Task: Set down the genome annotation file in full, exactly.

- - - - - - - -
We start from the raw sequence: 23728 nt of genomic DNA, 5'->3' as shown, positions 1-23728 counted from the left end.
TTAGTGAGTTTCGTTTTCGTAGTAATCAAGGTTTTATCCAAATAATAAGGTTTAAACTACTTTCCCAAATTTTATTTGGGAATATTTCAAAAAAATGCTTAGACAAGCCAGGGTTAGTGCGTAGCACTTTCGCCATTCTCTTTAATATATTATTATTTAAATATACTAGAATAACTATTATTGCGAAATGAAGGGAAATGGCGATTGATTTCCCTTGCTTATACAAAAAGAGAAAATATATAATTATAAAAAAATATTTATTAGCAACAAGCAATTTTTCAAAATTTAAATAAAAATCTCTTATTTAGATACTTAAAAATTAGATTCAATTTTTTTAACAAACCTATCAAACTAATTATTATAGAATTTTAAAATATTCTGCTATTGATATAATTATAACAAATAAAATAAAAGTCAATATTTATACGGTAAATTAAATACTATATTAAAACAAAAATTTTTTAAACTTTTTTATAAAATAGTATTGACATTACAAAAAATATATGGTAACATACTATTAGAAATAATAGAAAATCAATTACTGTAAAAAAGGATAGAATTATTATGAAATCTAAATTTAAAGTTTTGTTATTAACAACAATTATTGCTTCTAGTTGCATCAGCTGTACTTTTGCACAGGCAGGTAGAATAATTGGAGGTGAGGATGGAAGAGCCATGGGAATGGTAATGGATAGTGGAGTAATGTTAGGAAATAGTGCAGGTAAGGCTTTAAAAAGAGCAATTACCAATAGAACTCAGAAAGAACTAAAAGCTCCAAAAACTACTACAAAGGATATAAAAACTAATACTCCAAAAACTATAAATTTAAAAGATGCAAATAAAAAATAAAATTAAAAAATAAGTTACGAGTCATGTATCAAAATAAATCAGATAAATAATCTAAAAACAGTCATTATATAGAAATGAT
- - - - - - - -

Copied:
We start from the raw sequence: 23728 nt of genomic DNA, 5'->3' as shown, positions 1-23728 counted from the left end.
TTAGTGAGTTTCGTTTTCGTAGTAATCAAGGTTTTATCCAAATAATAAGGTTTAAACTACTTTCCCAAATTTTATTTGGGAATATTTCAAAAAAATGCTTAGACAAGCCAGGGTTAGTGCGTAGCACTTTCGCCATTCTCTTTAATATATTATTATTTAAATATACTAGAATAACTATTATTGCGAAATGAAGGGAAATGGCGATTGATTTCCCTTGCTTATACAAAAAGAGAAAATATATAATTATAAAAAAATATTTATTAGCAACAAGCAATTTTTCAAAATTTAAATAAAAATCTCTTATTTAGATACTTAAAAATTAGATTCAATTTTTTTAACAAACCTATCAAACTAATTATTATAGAATTTTAAAATATTCTGCTATTGATATAATTATAACAAATAAAATAAAAGTCAATATTTATACGGTAAATTAAATACTATATTAAAACAAAAATTTTTTAAACTTTTTTATAAAATAGTATTGACATTACAAAAAATATATGGTAACATACTATTAGAAATAATAGAAAATCAATTACTGTAAAAAAGGATAGAATTATTATGAAATCTAAATTTAAAGTTTTGTTATTAACAACAATTATTGCTTCTAGTTGCATCAGCTGTACTTTTGCACAGGCAGGTAGAATAATTGGAGGTGAGGATGGAAGAGCCATGGGAATGGTAATGGATAGTGGAGTAATGTTAGGAAATAGTGCAGGTAAGGCTTTAAAAAGAGCAATTACCAATAGAACTCAGAAAGAACTAAAAGCTCCAAAAACTACTACAAAGGATATAAAAACTAATACTCCAAAAACTATAAATTTAAAAGATGCAAATAAAAAATAAAATTAAAAAATAAGTTACGAGTCATGTATCAAAATAAATCAGATAAATAATCTAAAAACAGTCATTATATAGAAATGAT